By Lou Anne Wolfe
Journal Record Staff Reporter
An army of ombudsmen, and probably a few ombudswomen, could
cut into the private workers compensation law market if
legislation backed by the Oklahoma State Chamber of Commerce
Industry makes it into law this year.
Same as last year, state Rep. Jim Maddox, D-Lawton, is
carrying a hefty workers compensation reform package, which he
styled with the chamber's input, for the Oklahoma legislative
session that begins Feb. 1.
Mike Seney, director of the chamber's manufacturing
department, said the organization's human resources and workers
compensation committees worked with Maddox during the interim
period, and "he graciously has accepted to sponsor those" reforms
they came up with. All three bills would be effective Sept. 1.
Here's a summary of what Maddox's legislation would do:
Under House Bill 1604, the Workers Compensation Court would hire
"sufficient" numbers of lawyers to work as ombudsmen to represent
before the court any injured workers requesting their services.
The program would be funded by a fee, paid by the claimant, of
5 percent of any award issued by the court. Funding would be
supplemented from a percentage of all workers compensation
premiums paid by employers. The percentage amount would depend on
what was needed to fund the program adequately, after considering
the 5 percent monies.
No ombudsman could serve as a Workers Compensation Court judge
until the individual had been employed outside the court for at
least five consecutive years.
The salary of any ombudsman would be limited to 90 percent of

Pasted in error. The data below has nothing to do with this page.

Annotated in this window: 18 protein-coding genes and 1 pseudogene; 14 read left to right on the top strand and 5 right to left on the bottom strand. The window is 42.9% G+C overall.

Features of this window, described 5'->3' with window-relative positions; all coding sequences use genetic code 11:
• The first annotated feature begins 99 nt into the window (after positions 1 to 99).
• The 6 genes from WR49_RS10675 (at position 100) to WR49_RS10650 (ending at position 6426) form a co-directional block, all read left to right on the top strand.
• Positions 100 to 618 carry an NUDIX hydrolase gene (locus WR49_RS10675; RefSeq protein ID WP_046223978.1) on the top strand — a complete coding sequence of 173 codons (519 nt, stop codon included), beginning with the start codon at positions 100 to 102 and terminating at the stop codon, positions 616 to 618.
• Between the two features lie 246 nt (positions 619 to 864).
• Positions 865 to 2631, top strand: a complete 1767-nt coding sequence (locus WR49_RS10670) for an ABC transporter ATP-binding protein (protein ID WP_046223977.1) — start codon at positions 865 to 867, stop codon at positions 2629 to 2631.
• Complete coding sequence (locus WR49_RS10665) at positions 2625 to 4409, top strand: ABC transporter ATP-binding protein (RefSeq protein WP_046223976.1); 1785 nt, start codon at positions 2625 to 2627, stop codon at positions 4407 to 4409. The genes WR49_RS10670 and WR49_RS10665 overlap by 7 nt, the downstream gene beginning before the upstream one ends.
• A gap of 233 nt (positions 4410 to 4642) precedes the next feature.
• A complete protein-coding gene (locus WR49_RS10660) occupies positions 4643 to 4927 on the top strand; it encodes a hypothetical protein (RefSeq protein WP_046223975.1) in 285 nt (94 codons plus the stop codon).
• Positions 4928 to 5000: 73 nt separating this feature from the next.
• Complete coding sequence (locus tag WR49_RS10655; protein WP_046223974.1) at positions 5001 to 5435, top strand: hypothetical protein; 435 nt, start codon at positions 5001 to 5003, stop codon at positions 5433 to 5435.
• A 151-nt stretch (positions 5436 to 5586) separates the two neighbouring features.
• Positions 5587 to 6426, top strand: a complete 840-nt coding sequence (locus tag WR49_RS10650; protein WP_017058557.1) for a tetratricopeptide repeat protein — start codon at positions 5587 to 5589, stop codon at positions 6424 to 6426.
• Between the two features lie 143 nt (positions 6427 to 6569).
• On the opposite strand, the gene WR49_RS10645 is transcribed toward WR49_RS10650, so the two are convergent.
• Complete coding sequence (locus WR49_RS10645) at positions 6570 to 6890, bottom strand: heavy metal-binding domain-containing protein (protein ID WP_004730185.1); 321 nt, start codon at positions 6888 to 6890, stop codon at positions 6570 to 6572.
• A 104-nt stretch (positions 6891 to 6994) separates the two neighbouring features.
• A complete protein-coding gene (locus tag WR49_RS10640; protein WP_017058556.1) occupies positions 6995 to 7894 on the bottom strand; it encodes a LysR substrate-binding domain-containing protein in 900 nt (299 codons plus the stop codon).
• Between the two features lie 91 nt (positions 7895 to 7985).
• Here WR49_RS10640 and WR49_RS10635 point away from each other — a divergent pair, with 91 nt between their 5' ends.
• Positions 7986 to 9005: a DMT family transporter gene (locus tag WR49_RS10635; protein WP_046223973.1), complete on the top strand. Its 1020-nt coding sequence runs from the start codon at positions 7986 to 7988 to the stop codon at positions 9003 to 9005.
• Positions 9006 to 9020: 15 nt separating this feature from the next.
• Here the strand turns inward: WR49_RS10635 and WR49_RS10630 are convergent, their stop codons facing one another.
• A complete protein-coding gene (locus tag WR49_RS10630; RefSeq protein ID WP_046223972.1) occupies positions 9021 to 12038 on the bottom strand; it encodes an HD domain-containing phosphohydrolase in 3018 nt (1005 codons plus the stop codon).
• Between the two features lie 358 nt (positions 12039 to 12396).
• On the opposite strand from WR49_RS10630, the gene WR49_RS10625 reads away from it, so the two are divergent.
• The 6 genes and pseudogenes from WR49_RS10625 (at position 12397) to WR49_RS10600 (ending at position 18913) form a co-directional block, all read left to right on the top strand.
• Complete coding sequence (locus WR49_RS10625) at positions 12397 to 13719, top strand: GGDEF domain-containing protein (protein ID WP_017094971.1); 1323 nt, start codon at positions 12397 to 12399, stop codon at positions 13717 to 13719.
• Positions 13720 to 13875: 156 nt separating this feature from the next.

the authorized salary of the Workers Compensation Court
Also under House Bill 1604, private attorneys who advertised
their workers compensation law practices in newspapers, on
television or the radio would be required to include a statement
that the court provided representation through the ombudsman
program for 5 percent of the claimant's award.
The statement would have to include the address and telephone
number of the ombudsman program at the court, and that
information would have to be just as large or long as the
language of the message that gave the lawyer's address and
Seney said the workers compensation system was "supposedly a
system designed to handle claims expeditiously and get the
employee back to work. It's not designed to make private lawyers
With such an ombudsman program in place, he said, "a claimant
could go to the court, get his case heard, and go back to work,
and he wouldn't have to give up 25 percent of the award to do
"We don't have anything against outside legal representation,"
Seney said. "It's just that the claimant will have a choice."
The same ombudsman proposal is incorporated into Maddox's House
Bill 1601, but this measure is more of an omnibus bill that
addresses several issues.
No injury or disease would be compensable unless the
employee's workplace was the major contributing cause of the
Before an award of permanent total disability benefits was
made, the court would be required to consider the employee's
capacity for employment or potential for re-training.
No vocational rehabilitation program could be provided without
prior agreement of the employer.
If an employee had multiple workers compensation claims
pending, they would be consolidated and assigned to the same
Current state law forbids a business from firing an employee
who is off work due to temporary total disability, solely because
the employee is off work, for a period up to 300 weeks. House
Bill 1601 would shorten that period to 90 days.
If an employer offered a managed-care health insurance
program, and paid at least 50 percent of the employees' premiums,
then the physician chosen by an employee under the managed care
program would be required by law to also be the treating
physician for workers compensation problems, including evaluating